Review: ‘Suburgatory’ – ‘The Wishbone’

A review of last night’s “Suburgatory” coming up just as soon as I top streaming “Cool Runnings” to my phone…

I was talking with some TV critic friends the other day about how half the time, “Suburgatory” fills me with joy in the way that few other comedies on television do, while the other half it makes me cringe at how badly the tone has been calibrated. Every now and then, though, we get an episode like “The Wishbone” where everything clicks: where the comedy and the pathos peacefully co-exist, where characters like Noah, Fred and Sheila are still drawn broadly but not as pure cartoons, and where I don’t spend half the episode wishing we were jumping back to what was going on in the other half. This version of “Suburgatory” is one of the best comedies on television, and worth sitting through the occasional “Foam Finger” for.

Tessa’s complete abandonment by her mother has helped define her as a person, defined her relationship with George and the worldview of the show. Our introduction to Alex had a lot to live up to, and “The Wishbone” did it right. As Alex, Malin Akerman came across as someone you believe would have run away from baby Tessa, but also someone George would have loved once upon a time, and someone Tessa could feel a connection to now, even as she can’t (and shouldn’t) let go of how she feels about growing up without a mom. Whenever this show calls on Jane Levy to do dramatic work, she delivers, and she was great both in the scene where a wary Tessa realizes that her mom knows a lot about her favorite band, and then at the end when Tessa makes it clear (without the show requiring her to come out and say it, thankfully) that nothing will change in her love for George.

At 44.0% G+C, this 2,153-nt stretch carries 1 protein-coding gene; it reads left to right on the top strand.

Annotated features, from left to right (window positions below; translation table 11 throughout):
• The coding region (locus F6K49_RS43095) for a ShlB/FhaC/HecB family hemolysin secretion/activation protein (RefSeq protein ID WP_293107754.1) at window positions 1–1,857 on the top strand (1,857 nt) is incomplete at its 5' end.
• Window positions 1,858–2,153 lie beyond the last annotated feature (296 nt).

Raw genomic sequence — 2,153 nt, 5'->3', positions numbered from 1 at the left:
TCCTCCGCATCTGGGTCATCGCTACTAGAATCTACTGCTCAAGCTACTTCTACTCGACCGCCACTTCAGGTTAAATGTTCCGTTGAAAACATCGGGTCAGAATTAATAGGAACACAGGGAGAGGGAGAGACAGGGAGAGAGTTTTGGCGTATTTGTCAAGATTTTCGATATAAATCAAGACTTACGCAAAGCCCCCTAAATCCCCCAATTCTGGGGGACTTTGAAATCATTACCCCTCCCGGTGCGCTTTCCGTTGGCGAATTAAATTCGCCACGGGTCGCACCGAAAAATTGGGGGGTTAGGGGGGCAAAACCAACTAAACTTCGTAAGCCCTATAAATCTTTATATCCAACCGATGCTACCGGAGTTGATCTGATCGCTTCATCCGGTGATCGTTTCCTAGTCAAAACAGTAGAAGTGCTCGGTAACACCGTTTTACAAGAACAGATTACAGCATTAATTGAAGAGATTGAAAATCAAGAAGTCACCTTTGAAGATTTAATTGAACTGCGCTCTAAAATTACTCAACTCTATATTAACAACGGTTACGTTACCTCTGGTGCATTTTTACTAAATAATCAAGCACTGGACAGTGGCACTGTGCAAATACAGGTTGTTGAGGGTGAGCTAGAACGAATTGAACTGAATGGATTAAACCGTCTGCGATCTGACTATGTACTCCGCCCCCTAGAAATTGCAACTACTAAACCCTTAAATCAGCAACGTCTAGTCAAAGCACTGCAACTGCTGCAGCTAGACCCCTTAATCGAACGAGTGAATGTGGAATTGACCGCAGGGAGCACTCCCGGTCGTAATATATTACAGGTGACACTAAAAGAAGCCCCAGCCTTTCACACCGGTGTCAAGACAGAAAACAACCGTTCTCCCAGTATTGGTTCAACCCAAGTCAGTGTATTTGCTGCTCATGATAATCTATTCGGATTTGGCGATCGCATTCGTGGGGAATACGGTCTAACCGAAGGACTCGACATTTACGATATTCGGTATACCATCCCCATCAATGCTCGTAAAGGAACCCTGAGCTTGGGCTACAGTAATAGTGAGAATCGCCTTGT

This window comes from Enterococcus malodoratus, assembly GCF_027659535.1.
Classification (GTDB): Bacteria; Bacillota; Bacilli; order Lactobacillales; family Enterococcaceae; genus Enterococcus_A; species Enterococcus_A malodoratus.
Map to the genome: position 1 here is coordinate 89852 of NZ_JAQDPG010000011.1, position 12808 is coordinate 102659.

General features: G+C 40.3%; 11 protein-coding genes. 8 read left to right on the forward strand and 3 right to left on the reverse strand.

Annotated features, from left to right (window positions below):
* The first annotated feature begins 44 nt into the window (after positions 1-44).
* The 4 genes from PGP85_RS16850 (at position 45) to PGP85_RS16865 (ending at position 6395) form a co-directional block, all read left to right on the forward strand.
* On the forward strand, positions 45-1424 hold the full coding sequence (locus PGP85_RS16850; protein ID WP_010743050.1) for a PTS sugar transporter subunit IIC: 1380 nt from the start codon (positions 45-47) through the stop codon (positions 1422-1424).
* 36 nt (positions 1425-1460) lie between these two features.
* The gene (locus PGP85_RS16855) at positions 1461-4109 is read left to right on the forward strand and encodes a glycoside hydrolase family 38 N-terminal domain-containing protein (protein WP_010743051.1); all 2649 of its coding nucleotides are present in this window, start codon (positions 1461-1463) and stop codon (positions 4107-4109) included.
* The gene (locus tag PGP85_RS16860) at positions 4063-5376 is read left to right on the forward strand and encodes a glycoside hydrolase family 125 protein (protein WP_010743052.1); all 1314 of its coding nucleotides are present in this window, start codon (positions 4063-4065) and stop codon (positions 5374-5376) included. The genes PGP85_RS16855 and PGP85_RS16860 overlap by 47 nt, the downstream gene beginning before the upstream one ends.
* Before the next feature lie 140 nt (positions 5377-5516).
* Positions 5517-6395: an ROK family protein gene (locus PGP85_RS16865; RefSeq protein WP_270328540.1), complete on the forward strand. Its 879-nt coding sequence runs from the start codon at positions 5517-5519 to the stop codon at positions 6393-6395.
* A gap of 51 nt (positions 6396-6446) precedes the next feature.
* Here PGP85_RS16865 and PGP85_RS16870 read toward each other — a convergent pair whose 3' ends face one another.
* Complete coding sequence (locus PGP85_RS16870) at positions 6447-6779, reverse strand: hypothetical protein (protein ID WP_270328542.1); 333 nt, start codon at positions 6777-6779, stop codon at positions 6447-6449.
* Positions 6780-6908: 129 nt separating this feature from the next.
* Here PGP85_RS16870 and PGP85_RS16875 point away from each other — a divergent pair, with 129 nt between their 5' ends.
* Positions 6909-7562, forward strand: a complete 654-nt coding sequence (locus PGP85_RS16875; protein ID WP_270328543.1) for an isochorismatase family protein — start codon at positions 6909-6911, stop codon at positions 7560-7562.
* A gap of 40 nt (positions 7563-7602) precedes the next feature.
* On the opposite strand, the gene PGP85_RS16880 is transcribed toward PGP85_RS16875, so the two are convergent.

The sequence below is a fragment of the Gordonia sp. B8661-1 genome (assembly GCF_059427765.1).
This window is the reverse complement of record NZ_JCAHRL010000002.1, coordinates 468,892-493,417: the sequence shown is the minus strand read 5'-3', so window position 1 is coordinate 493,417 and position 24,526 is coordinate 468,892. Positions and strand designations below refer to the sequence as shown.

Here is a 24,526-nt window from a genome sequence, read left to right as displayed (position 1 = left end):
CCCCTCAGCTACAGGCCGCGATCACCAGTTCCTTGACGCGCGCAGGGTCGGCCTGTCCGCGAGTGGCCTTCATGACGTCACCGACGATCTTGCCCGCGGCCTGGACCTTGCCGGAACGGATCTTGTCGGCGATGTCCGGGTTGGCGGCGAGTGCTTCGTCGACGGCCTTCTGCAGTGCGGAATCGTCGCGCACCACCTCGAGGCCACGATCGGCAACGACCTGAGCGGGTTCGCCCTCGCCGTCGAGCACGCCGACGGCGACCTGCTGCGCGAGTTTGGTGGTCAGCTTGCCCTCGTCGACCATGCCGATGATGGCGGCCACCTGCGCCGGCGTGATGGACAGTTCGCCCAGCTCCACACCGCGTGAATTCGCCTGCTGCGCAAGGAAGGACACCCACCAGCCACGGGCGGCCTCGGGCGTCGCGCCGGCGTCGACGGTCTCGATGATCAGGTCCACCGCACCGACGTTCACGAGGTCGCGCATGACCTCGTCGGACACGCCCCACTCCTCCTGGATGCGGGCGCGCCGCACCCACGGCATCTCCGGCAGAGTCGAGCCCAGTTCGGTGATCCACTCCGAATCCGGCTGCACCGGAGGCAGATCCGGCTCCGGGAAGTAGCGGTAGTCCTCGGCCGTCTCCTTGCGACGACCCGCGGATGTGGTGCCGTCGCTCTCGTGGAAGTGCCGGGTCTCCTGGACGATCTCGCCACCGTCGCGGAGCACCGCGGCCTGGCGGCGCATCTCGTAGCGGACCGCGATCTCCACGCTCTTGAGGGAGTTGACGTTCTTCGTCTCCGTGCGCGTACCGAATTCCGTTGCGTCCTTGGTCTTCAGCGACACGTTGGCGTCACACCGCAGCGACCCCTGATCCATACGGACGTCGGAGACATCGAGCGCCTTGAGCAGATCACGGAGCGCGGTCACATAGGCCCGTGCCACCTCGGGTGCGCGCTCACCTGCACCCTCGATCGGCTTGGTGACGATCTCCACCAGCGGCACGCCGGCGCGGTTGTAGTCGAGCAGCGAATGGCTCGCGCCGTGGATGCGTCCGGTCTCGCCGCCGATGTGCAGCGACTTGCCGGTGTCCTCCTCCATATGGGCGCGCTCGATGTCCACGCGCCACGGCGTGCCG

And while the George/Tessa/Alex end of things was fairly serious, the supporting characters nicely picked up the slack, particularly over in the Shay family subplot. This was a case of Sheila being written just human enough for the jokes to land – particularly in the scene where Sheila and a naked Malik are working very hard to tell each other all the reasons why this is not a big deal – and you could also see why Malik might like hanging out with the family Lisa despises. (And Ryan giving Lisa the wishbone he had saved to “make love to our neighbor” because he knew she needed it more was a nice touch, as part of that montage set to Alexi Murdoch’s “Orange Sky.”) Dalia was well-deployed, whether accepting Alex’s assumption that she’s Tessa because it came with a compliment about her looks, or describing Tessa as “like a man trapped in a small boy’s body.” Hell, I even enjoyed Noah this week, as he was mainly used just to comment on the action, as the only one in the house besides George who previously knew Alex. (And his attempt to get out of the whole “Brown kid” comment was one of the funnier lines of the week.)

The last time “Suburgatory” brought in a notable guest star for an extended run, we got Alicia Silverstone as Eden. The Alex era is off to a much more promising start.

What did everybody else think?